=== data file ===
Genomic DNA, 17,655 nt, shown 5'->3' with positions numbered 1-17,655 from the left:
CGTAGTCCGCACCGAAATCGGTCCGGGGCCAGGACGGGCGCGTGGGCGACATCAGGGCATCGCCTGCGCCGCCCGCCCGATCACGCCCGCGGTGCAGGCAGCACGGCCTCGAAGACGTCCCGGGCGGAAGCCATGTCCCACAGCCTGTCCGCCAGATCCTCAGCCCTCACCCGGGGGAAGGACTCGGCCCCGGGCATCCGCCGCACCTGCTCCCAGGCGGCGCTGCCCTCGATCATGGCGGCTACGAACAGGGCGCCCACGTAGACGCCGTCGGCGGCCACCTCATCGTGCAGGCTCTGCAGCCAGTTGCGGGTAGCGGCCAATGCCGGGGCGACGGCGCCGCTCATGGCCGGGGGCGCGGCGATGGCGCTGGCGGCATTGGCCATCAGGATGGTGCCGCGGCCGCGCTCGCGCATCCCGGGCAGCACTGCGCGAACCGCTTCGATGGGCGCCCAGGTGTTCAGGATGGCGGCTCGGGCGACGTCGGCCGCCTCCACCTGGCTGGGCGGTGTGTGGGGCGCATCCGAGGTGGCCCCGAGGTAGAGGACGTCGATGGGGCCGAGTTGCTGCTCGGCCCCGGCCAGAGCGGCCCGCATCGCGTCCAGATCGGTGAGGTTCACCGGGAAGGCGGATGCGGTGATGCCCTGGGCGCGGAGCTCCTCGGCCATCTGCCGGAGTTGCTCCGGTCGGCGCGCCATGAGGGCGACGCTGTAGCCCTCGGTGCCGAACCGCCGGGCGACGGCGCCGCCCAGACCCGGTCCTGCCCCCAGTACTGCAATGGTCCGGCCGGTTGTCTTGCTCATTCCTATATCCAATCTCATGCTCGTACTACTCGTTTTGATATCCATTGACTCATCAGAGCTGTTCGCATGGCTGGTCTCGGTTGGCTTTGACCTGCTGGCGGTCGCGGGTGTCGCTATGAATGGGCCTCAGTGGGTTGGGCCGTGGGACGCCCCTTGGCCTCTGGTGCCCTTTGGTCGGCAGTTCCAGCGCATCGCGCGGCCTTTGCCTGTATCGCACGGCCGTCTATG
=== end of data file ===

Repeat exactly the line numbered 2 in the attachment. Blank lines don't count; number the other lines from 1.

CGTAGTCCGCACCGAAATCGGTCCGGGGCCAGGACGGGCGCGTGGGCGACATCAGGGCATCGCCTGCGCCGCCCGCCCGATCACGCCCGCGGTGCAGGCAGCACGGCCTCGAAGACGTCCCGGGCGGAAGCCATGTCCCACAGCCTGTCCGCCAGATCCTCAGCCCTCACCCGGGGGAAGGACTCGGCCCCGGGCATCCGCCGCACCTGCTCCCAGGCGGCGCTGCCCTCGATCATGGCGGCTACGAACAGGGCGCCCACGTAGACGCCGTCGGCGGCCACCTCATCGTGCAGGCTCTGCAGCCAGTTGCGGGTAGCGGCCAATGCCGGGGCGACGGCGCCGCTCATGGCCGGGGGCGCGGCGATGGCGCTGGCGGCATTGGCCATCAGGATGGTGCCGCGGCCGCGCTCGCGCATCCCGGGCAGCACTGCGCGAACCGCTTCGATGGGCGCCCAGGTGTTCAGGATGGCGGCTCGGGCGACGTCGGCCGCCTCCACCTGGCTGGGCGGTGTGTGGGGCGCATCCGAGGTGGCCCCGAGGTAGAGGACGTCGATGGGGCCGAGTTGCTGCTCGGCCCCGGCCAGAGCGGCCCGCATCGCGTCCAGATCGGTGAGGTTCACCGGGAAGGCGGATGCGGTGATGCCCTGGGCGCGGAGCTCCTCGGCCATCTGCCGGAGTTGCTCCGGTCGGCGCGCCATGAGGGCGACGCTGTAGCCCTCGGTGCCGAACCGCCGGGCGACGGCGCCGCCCAGACCCGGTCCTGCCCCCAGTACTGCAATGGTCCGGCCGGTTGTCTTGCTCATTCCTATATCCAATCTCATGCTCGTACTACTCGTTTTGATATCCATTGACTCATCAGAGCTGTTCGCATGGCTGGTCTCGGTTGGCTTTGACCTGCTGGCGGTCGCGGGTGTCGCTATGAATGGGCCTCAGTGGGTTGGGCCGTGGGACGCCCCTTGGCCTCTGGTGCCCTTTGGTCGGCAGTTCCAGCGCATCGCGCGGCCTTTGCCTGTATCGCACGGCCGTCTATG